'Fake news': Mike Huckabee and Fox News anchor push bogus timeline on Russia hacks to blame Obama
Mike Huckabee (Fox News)

Mike Huckabee constructed a false narrative Thursday on Fox News to accuse Democrats of pushing "fake news" about Russian interference in the presidential election.

Fox News anchor Shannon Bream reported that former officials under President Barack Obama regretfully admitted they hadn't done enough to stop those efforts, and she quoted a New York Post opinion piece that suggested the Democratic president declined to act because he believed Hillary Clinton would win.

"That really is the essence of this," Huckabee said. "There was no screaming about Russia involvement when we knew it and even when the president was talking about it. It didn't happen until after the results were in and Donald Trump won and Hillary Clinton lost. That's what makes all of this really, to use a term, fake news."

In fact, the FBI began investigating possible collusion between the Trump campaign and Russia in July 2016, according to testimony by the agency's former director, James Comey, who declined to say publicly whether any evidence had been uncovered to prove those allegations.

"There wasn't any collusion and nobody has been able to say that any one of the Trump campaign was involved and talking to Russia, and quite frankly what could they do about it?" Huckabee said. "The people in power were the Obama people, and they basically looked the other way. In September of last year, Obama said, 'I told (Russian President Vladimir) Putin (to) cut it out. Now, that's really a worthy threat -- that had some real power."

Trump has cast doubts on the consensus view by U.S. intelligence agencies that Russia interfered in the presidential election, until he found a way to blame those efforts on Obama -- and Bream and other Fox News anchors have followed suit.

"Interestingly, in that time frame, I believe it was in September, two top Democrats -- one from the House and the Senate were so frustrated in their attempts to get the administration to tell the American people what was going on that they went public themselves," Bream said. "Adam Schiff (D-CA) on the House side and Dianne Feinstein (D-CA) in the Senate, and said why aren't you doing more? We think people need to know."

The two California Democrats did issue a statement in September, following a similar warning in July, intended to put pressure on the Obama administration to stop Russian meddling, although they did not directly criticize the president.

Those statements would seem to undercut Huckabee's comments earlier in the segment, and ignores reporting by the Washington Post that shows the White House asked top lawmakers in mid-September to sign on to a bipartisan agreement urging state and local officials to take federal help in protecting voting systems from Russian hackers.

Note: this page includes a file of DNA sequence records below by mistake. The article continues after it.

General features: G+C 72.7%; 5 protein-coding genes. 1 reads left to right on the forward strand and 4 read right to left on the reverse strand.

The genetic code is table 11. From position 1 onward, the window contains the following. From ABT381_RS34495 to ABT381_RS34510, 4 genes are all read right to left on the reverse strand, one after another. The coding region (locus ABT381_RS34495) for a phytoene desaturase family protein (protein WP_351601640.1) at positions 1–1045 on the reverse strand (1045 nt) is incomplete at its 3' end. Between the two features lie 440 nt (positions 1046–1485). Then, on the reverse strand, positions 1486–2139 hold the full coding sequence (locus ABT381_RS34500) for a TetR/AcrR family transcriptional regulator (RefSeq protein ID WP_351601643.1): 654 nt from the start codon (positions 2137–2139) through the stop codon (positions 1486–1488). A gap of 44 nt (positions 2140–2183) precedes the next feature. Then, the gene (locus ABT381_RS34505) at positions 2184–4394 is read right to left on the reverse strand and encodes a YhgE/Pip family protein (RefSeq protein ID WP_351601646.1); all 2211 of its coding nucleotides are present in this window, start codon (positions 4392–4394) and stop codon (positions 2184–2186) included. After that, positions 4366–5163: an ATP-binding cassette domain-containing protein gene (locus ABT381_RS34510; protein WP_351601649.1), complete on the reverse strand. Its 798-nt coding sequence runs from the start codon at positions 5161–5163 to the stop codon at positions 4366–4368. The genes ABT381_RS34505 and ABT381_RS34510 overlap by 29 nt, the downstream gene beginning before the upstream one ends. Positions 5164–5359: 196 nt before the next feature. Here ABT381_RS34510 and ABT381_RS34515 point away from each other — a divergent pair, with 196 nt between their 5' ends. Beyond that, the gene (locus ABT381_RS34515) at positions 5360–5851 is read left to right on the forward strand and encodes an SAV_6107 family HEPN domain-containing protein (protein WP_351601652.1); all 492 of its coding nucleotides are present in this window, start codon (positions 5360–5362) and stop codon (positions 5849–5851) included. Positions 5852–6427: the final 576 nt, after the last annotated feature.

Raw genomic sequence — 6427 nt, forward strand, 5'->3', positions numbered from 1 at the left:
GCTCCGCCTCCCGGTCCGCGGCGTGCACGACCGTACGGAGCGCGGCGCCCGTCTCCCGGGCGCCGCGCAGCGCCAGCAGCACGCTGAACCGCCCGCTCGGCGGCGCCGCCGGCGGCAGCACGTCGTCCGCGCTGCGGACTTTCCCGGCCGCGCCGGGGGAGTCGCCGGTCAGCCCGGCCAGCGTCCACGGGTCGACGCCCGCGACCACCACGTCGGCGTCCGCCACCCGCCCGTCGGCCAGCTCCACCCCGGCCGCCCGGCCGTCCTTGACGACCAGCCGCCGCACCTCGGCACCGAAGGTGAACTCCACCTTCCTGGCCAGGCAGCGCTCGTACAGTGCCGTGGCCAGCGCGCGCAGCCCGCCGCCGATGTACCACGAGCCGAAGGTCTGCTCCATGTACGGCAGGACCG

But, according to several officials who spoke to the Post, Senate Majority Leader Mitch McConnell threatened to politicize any White House efforts to push back against Russian interference in the weeks ahead of the election.

But Huckabee, a failed GOP presidential candidate whose daughter serves as deputy White House press secretary for Trump, accused Democrats of constructing a false narrative.

"What makes all of this so powerful is the Democrats themselves are on camera, they are the ones who are saying, but all before the election," Huckabee said. "Before the election they were concerned that something might be happening. But, after the election, then they believed that it was Donald Trump. Again, it's a false narrative."

He called for a shift in the congressional investigation to focus on the Obama administration.

"I think more and more there is going to be an investigation, and the Democrats will rue the day when they asked for one, demanded it, and when the results come back they will say, 'Oh, what have we done?'" Huckabee said.

Lawmakers still plan to question members of Trump's inner circle, including his son-in-law Jared Kushner and longtime personal bodyguard Keith Schiller, and special counsel Robert Mueller is just beginning his own probe -- but Huckabee suggested Trump had already been cleared.

"No evidence, zero, this is what President Obama said back in October, no evidence that there was even the ability ever to the Russians to impact a vote or hack the election machines," Huckabee said. "That would have been a real serious issue. Look, Shannon, I want to be very clear. It's serious if the Russians are trying to somehow influence elections, even if it's with fake news."

Now that he's president, senior administration officials say they're having a hard time convincing Trump that Russia remains a threat, and he's taken no steps to punish the Putin government for its interference in the 2016 election.

"I don't want us to be naive and kid ourselves," Huckabee said. "Do you not think the U.S. intelligence agencies are trying to get involved in the elections of foreign governments all over the world? If we don't think they are, then either we are incredibly short-sighted and naive or our agencies are incredibly ineffective."